where λ is the wavelength of the fundamental beam and nω , n 2ω, n 3m are the refractive indices of the 3 waves. For a given material at a given temperature, Eqs. (3) and (4) can only be satisfied for one pump wavelength and one periodicity. Using the Sellmeier equation given in , we can calculate the pairs of wavelengths and periodicities at which this occurs in LiNbO3. The results are shown in Fig. 1.
The conversion efficiency of the fundamental to the third harmonic depends critically on the deviation of both the pump wavelength and the poling periodicity from the quasi-phase-matched values. Let ∆ = k 2ω-2kω±2π/Λ and ∆ = k 3ω-k 2ω-kω±6π/Λ be these deviations. Assuming that the three beams are extraordinarily polarized, that the duty cycle of the poling is 50%, and that Iω ≫ I 2ω ≫ I 3ω, where Iω , I 2ω and I 3ω are the intensities of the different beams, a coupled-wave analysis shows that the output intensity I 3ω is given by
Here G is a constant given by G = 144π 4 / λ 4 (n 3ω n 3ω), Z 0 ≈ 377Ω is the impedance of vacuum and L is the interaction length; the effective quasi-phase-matching nonlinearities for second and third harmonic generation are given by , respectively, and d 33 is the element of the nonlinear tensor for interactions among extraordinarily polarized waves. The departure from perfect quasi-phase-matching is described by the factor Φ, given by
For perfect quasi-phase-matching of both nonlinear processes, that is when ∆ → 0 and ∆ → 0, the factor Φ → 1 ; in this case Eq. (5) reduces to the simple formula
Figure 2 shows the expected output intensity as a function of the input intensity for a 1.5 cm long sample, where perfect quasi-phase-matching has been assumed. The top and right axes show the equivalent input and output powers, assuming beams of uniform intensity and radii equal to 100 μm. As can be seen, with intensities of the order of 500 kW/cm2 the conversion efficiency can be higher than 20%. These intensities can be attained inside the cavity of a continuous wave laser. We did not plot the power obtained at higher pump intensities since Eq. (7) would no longer be valid due to the two undepleted-pump approximations used in our analysis.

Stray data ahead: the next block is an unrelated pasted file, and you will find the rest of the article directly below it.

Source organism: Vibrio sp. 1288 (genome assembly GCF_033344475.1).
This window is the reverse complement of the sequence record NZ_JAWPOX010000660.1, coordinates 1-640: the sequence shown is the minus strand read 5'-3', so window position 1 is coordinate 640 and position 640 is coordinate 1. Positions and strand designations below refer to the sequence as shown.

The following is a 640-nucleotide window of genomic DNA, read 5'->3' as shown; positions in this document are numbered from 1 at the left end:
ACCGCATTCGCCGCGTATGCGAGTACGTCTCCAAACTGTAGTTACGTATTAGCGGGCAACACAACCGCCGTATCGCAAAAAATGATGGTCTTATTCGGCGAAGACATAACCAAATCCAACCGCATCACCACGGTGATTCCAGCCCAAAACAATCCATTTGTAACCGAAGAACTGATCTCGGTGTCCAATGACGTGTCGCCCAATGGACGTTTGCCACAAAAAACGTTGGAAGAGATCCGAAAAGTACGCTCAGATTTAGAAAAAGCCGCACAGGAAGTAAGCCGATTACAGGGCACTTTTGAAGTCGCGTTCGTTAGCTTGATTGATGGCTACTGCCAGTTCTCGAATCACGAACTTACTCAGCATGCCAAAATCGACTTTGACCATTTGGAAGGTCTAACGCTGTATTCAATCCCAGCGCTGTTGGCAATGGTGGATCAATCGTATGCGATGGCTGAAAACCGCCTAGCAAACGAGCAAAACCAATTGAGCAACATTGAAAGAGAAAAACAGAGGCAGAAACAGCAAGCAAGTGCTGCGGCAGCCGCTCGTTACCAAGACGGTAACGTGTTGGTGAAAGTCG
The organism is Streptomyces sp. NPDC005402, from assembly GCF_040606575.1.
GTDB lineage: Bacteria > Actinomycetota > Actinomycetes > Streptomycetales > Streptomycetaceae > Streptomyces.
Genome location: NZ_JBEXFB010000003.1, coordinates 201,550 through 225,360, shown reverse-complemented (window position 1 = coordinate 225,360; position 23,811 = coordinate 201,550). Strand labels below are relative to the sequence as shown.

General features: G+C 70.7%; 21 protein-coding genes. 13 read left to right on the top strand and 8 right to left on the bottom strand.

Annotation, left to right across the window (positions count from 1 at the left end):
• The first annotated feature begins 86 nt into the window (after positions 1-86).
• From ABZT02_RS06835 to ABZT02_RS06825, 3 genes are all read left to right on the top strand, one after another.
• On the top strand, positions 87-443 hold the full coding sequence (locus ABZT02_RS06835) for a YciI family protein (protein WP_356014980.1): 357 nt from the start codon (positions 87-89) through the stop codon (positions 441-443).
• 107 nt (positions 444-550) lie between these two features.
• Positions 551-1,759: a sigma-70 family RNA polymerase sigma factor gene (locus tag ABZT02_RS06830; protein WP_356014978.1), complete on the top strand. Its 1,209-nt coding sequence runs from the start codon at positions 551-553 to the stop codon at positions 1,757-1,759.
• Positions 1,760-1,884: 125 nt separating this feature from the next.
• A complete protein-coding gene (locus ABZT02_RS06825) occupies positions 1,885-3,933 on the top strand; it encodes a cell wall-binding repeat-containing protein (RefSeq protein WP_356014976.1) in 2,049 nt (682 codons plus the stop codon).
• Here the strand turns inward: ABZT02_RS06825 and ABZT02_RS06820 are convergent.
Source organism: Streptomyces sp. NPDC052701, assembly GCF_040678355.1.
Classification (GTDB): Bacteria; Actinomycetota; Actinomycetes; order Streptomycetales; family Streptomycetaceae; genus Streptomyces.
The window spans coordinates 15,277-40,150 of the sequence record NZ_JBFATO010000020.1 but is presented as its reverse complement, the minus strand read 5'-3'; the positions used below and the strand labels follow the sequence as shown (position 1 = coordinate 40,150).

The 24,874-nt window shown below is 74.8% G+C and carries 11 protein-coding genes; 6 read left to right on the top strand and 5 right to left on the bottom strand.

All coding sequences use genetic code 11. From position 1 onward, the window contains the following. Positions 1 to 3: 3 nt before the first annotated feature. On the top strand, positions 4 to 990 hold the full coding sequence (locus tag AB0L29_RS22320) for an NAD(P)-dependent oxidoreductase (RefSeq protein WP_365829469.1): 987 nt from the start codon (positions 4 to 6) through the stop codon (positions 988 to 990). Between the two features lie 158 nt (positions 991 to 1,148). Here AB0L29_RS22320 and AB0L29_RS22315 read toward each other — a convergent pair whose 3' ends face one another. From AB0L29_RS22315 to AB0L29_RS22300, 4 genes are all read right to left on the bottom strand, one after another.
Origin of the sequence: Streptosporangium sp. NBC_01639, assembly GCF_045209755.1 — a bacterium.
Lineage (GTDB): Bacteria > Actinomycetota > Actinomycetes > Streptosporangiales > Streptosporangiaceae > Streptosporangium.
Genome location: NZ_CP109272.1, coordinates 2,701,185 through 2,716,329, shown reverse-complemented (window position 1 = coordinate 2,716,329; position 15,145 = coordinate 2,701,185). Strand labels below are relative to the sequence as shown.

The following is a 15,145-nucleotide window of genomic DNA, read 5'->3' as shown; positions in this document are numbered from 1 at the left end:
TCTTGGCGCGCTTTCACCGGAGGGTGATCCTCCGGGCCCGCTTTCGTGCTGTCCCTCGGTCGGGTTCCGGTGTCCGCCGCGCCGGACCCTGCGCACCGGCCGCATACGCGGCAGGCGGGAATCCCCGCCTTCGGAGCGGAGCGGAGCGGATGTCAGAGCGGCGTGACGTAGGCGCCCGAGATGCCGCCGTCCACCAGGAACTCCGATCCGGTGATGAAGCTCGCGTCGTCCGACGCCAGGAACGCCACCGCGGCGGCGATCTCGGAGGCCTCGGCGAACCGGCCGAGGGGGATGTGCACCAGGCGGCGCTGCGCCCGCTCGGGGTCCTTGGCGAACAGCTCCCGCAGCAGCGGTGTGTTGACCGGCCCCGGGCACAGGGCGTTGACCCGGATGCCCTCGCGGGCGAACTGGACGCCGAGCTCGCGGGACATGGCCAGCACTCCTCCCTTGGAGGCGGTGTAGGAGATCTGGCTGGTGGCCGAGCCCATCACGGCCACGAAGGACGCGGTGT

Figure 3 shows the dependence of Φ on deviations from perfect quasi-phase-matching. This function depends on ∆ and ∆ , which in turn depend on 3 controllable experimental parameters: the pump wavelength, the poling periodicity and the temperature. Figure 3(a) shows how Φ changes when the periodicity is varied around its ideal value, calculated at 100 °C, while the pump wavelength is kept constant at its optimum for this temperature. Figures 3(b) and 3(c) show how Φ changes when the pump wavelength and the temperature, respectively, are changed while keeping the other parameters constant.
A source emitting near 1.43 μm is required to observe this effect in LiNbO3. Using standard electrical poling techniques, we made a PPLN crystal with two periodicities, one to convert through optical parametric generation a Q-switched, ~ 7 ns λ = 1.064μm pulse into a 1.43 μm signal, and another to generate its second and third harmonics. Using the Sellmeier equation given in , we calculated that the first section of the PPLN sample required a periodicity close to 27.6 μm. From Fig. 3 we see that in order to obtain a high conversion efficiency it is essential to use the correct periodicity and pump wavelength; for example, a 50 nm deviation of the periodicity from its optimum reduces the conversion efficiency to about 2% of the maximum. Since we cannot expect the Sellmeier equation used in our calculations to have sufficient accuracy to predict the exact wavelengths and periodicities required and since our technique of fabricating the masks used in the electrical poling limited their resolution to 100 nm , we made a PPLN sample with several pairs of periodicities that varied slightly around the theoretically predicted values and looked for the best pair. To avoid photorefractive damage, we designed the crystal to work around 100° C. The sample had 6 pairs of domain gratings with the following periodicities: 27.5 : 15.4 μm; 27.5 : 15.3 μm; 27.6 : 15.3 μm; 27.6 : 15.2 μm; 27.7 : 15.2 μm; and 27.7 : 15.1 μm. In all the above cases the first grating was 2.0 cm long and the second was 1.5 cm long.